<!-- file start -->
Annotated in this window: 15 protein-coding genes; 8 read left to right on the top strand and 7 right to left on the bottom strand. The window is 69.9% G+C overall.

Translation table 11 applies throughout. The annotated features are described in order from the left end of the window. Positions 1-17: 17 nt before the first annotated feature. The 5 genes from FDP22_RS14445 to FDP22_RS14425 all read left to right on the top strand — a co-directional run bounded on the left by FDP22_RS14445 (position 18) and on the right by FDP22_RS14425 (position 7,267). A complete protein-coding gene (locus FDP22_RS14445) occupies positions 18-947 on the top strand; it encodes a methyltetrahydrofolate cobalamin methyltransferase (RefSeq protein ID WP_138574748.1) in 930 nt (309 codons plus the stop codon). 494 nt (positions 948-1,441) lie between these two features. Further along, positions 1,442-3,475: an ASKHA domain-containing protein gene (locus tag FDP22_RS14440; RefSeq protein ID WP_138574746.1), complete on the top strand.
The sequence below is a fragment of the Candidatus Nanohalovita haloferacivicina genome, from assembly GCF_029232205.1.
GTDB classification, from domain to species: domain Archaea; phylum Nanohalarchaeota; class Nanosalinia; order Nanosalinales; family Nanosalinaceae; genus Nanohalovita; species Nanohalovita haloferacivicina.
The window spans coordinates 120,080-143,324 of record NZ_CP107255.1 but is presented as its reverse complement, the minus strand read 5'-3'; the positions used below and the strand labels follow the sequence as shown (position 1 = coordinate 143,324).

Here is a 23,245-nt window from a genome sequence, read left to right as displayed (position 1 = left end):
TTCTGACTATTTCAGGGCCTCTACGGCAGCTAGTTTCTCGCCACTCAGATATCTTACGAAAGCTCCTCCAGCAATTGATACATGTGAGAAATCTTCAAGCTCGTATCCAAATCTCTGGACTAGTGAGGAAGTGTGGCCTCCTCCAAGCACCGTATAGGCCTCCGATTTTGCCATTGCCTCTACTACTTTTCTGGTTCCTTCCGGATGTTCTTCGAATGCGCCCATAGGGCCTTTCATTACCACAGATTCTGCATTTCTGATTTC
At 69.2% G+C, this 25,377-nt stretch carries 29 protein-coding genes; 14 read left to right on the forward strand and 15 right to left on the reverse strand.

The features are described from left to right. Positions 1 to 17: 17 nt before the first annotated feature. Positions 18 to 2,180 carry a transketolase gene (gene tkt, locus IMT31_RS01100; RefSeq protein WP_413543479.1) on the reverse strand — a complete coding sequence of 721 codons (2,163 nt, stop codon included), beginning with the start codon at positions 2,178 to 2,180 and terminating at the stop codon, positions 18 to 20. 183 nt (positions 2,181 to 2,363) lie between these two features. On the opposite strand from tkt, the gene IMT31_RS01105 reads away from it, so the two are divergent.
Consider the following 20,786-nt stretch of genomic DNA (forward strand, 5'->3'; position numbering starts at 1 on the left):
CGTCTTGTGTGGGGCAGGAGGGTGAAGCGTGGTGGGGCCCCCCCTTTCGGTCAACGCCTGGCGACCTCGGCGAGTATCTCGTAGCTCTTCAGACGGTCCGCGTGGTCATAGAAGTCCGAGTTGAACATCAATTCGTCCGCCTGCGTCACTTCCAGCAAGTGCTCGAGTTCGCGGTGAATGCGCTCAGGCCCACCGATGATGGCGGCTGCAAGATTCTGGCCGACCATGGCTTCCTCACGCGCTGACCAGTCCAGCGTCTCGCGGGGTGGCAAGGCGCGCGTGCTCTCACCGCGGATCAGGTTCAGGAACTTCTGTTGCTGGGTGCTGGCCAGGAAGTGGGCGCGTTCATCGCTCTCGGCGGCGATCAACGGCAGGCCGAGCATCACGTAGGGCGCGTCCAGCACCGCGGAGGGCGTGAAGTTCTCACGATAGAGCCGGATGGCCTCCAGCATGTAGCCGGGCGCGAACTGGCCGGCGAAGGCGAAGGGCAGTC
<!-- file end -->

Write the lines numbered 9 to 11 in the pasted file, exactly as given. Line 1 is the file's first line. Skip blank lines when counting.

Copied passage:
The features are described from left to right. Positions 1 to 17: 17 nt before the first annotated feature. Positions 18 to 2,180 carry a transketolase gene (gene tkt, locus IMT31_RS01100; RefSeq protein WP_413543479.1) on the reverse strand — a complete coding sequence of 721 codons (2,163 nt, stop codon included), beginning with the start codon at positions 2,178 to 2,180 and terminating at the stop codon, positions 18 to 20. 183 nt (positions 2,181 to 2,363) lie between these two features. On the opposite strand from tkt, the gene IMT31_RS01105 reads away from it, so the two are divergent.
Consider the following 20,786-nt stretch of genomic DNA (forward strand, 5'->3'; position numbering starts at 1 on the left):
CGTCTTGTGTGGGGCAGGAGGGTGAAGCGTGGTGGGGCCCCCCCTTTCGGTCAACGCCTGGCGACCTCGGCGAGTATCTCGTAGCTCTTCAGACGGTCCGCGTGGTCATAGAAGTCCGAGTTGAACATCAATTCGTCCGCCTGCGTCACTTCCAGCAAGTGCTCGAGTTCGCGGTGAATGCGCTCAGGCCCACCGATGATGGCGGCTGCAAGATTCTGGCCGACCATGGCTTCCTCACGCGCTGACCAGTCCAGCGTCTCGCGGGGTGGCAAGGCGCGCGTGCTCTCACCGCGGATCAGGTTCAGGAACTTCTGTTGCTGGGTGCTGGCCAGGAAGTGGGCGCGTTCATCGCTCTCGGCGGCGATCAACGGCAGGCCGAGCATCACGTAGGGCGCGTCCAGCACCGCGGAGGGCGTGAAGTTCTCACGATAGAGCCGGATGGCCTCCAGCATGTAGCCGGGCGCGAACTGGCCGGCGAAGGCGAAGGGCAGTC